Exactly. Then one day I started to paint more and more simplistic. Why am I doing this all of a sudden, going towards different styles. I asked my wife if it was any good, a painting I did, and she said it was “one of your better paintings, simpler in its subject matter but ten times more sophisticated.” It allows the viewer to interpret, to leave a lot to the imagination.

Why the transition into sculpture?

It’s somewhat experimental as everything I’ve done has been. I’m re-interpreting certain industry icons — like machinery and tools and actual gears. Things we take for credit that without them we are in the dark ages. Like if you remove the ball bearing from your life nothing moves. You glorify these objects and I’m taking them and magnifying them, it’s incredibly powerful. When elevated to a monumental status, they don’t look like common little objects to take for granted. They become epic signatures.

About bambooinnovator
Kee Koon Boon (“KB”) is the co-founder and director of HERO Investment Management which provides specialized fund management and investment advisory services to the ARCHEA Asia HERO Innovators Fund (www.heroinnovator.com), the only Asian SMID-cap tech-focused fund in the industry. KB is an internationally featured investor rooted in the principles of value investing for over a decade as a fund manager and analyst in the Asian capital markets who started his career at a boutique hedge fund in Singapore where he was with the firm since 2002 and was also part of the core investment committee in significantly outperforming the index in the 10-year-plus-old flagship Asian fund. He was also the portfolio manager for Asia-Pacific equities at Korea’s largest mutual fund company. Prior to setting up the H.E.R.O. Innovators Fund, KB was the Chief Investment Officer & CEO of a Singapore Registered Fund Management Company (RFMC) where he is responsible for listed Asian equity investments. KB had taught accounting at the Singapore Management University (SMU) as a faculty member and also pioneered the 15-week course on Accounting Fraud in Asia as an official module at SMU. KB remains grateful and honored to be invited by Singapore’s financial regulator Monetary Authority of Singapore (MAS) to present to their top management team about implementing a world’s first fact-based forward-looking fraud detection framework to bring about benefits for the capital markets in Singapore and for the public and investment community. KB also served the community in sharing his insights in writing articles about value investing and corporate governance in the media that include Business Times, Straits Times, Jakarta Post, Manual of Ideas, Investopedia, TedXWallStreet. He had also presented in top investment, banking and finance conferences in America, Italy, Sydney, Cape Town, HK, China. He has trained CEOs, entrepreneurs, CFOs, management executives in business strategy & business model innovation in Singapore, HK and China.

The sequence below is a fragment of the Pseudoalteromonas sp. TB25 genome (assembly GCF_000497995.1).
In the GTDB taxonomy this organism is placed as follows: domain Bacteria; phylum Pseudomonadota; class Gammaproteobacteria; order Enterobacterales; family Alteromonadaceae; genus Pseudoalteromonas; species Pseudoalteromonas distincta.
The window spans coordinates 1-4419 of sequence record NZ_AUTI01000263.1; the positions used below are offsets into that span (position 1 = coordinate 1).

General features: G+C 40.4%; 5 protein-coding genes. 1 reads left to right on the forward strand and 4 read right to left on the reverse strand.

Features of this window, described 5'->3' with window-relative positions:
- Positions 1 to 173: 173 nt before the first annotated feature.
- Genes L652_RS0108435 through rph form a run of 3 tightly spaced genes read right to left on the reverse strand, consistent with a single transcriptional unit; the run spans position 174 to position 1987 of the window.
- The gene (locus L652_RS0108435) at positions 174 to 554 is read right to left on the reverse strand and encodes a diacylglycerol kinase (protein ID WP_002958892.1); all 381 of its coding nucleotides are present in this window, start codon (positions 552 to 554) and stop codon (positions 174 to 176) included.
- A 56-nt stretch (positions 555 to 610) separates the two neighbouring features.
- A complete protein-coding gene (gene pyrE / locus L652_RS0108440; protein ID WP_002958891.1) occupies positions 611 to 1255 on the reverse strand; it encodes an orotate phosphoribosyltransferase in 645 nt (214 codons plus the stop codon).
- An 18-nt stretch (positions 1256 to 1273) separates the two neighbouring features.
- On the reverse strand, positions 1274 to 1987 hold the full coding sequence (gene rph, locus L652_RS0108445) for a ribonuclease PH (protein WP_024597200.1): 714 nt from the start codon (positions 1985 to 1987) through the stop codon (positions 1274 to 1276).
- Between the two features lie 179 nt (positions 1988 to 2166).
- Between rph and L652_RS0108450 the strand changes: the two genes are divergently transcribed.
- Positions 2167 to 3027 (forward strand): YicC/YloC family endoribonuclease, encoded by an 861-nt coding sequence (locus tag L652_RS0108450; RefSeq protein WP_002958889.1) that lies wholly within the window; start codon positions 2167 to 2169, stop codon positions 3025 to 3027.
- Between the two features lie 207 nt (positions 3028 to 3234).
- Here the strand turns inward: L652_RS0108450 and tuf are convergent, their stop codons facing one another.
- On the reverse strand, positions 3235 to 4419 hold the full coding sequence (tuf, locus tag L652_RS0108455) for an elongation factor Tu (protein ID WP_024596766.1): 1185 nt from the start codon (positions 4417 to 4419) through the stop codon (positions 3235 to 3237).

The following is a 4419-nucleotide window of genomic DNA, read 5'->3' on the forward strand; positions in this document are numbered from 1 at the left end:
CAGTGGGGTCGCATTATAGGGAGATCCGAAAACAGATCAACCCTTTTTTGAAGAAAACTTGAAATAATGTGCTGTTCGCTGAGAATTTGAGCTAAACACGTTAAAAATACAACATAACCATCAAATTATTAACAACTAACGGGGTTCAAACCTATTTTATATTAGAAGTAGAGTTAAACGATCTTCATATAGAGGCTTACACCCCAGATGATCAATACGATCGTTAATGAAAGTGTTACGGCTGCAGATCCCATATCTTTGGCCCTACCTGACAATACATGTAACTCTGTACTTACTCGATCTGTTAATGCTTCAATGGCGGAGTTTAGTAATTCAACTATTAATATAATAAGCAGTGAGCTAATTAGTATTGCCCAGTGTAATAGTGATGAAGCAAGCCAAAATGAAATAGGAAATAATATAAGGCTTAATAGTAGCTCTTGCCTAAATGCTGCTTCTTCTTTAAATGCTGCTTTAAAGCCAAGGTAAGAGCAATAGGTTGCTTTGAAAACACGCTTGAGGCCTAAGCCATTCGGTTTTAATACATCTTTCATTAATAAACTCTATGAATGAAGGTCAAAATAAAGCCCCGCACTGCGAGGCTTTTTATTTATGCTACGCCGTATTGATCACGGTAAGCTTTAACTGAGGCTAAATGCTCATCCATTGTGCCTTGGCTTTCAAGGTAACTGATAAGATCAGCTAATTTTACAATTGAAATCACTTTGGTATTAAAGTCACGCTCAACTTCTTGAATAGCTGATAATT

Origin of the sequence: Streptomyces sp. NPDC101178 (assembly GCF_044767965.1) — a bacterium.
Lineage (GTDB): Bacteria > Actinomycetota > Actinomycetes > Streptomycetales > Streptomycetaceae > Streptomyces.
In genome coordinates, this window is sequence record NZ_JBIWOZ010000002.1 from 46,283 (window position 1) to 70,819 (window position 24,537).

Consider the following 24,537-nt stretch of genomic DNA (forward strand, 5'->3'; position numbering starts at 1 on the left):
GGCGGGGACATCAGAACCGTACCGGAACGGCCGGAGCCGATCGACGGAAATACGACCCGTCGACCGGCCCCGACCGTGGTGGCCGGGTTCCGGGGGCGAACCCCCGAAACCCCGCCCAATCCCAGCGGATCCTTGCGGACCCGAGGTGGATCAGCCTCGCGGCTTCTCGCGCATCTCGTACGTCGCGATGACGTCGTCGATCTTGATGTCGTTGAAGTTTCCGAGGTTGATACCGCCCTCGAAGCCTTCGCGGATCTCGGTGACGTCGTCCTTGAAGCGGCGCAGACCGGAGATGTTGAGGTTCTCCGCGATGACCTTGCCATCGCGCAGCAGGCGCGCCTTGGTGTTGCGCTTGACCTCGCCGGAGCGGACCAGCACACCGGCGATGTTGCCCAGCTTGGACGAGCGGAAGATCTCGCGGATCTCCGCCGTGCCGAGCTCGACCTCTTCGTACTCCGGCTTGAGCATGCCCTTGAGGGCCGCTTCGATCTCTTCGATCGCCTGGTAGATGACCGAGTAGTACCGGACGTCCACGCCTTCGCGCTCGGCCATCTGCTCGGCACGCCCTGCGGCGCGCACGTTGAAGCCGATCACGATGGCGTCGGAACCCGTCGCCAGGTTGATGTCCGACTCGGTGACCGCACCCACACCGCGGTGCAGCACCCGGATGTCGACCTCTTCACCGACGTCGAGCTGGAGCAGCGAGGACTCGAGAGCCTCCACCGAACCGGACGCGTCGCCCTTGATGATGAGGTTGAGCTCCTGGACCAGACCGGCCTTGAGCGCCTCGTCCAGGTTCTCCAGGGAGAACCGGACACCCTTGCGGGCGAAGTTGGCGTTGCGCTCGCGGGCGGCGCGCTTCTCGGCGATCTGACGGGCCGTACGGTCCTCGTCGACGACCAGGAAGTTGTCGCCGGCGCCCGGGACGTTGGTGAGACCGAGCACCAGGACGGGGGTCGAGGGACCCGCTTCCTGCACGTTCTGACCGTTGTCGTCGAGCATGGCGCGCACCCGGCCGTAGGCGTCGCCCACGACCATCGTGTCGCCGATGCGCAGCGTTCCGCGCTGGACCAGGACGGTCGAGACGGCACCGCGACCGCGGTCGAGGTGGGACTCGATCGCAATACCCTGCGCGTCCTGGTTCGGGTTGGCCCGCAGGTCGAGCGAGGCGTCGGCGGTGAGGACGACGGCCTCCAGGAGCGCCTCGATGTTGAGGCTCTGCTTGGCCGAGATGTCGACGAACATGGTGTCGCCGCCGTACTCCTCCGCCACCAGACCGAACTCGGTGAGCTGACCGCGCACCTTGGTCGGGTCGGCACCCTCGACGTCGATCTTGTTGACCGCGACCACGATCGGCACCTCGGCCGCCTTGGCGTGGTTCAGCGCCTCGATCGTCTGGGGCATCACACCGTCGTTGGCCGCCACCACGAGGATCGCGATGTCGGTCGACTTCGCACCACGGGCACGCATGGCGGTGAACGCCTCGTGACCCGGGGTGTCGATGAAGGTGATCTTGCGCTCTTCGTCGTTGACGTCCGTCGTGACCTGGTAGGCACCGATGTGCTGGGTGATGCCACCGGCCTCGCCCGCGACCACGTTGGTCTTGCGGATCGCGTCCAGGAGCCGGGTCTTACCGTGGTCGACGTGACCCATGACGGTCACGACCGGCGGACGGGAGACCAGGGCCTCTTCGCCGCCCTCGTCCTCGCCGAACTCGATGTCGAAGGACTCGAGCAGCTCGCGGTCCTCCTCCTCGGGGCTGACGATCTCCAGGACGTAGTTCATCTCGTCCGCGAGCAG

Leave a Reply

Fill in your details below or click an icon to log in:

WordPress.com Logo

You are commenting using your WordPress.com account. Log Out /  Change )

Twitter picture

You are commenting using your Twitter account. Log Out /  Change )

Facebook photo

You are commenting using your Facebook account. Log Out /  Change )

Connecting to %s

%d bloggers like this: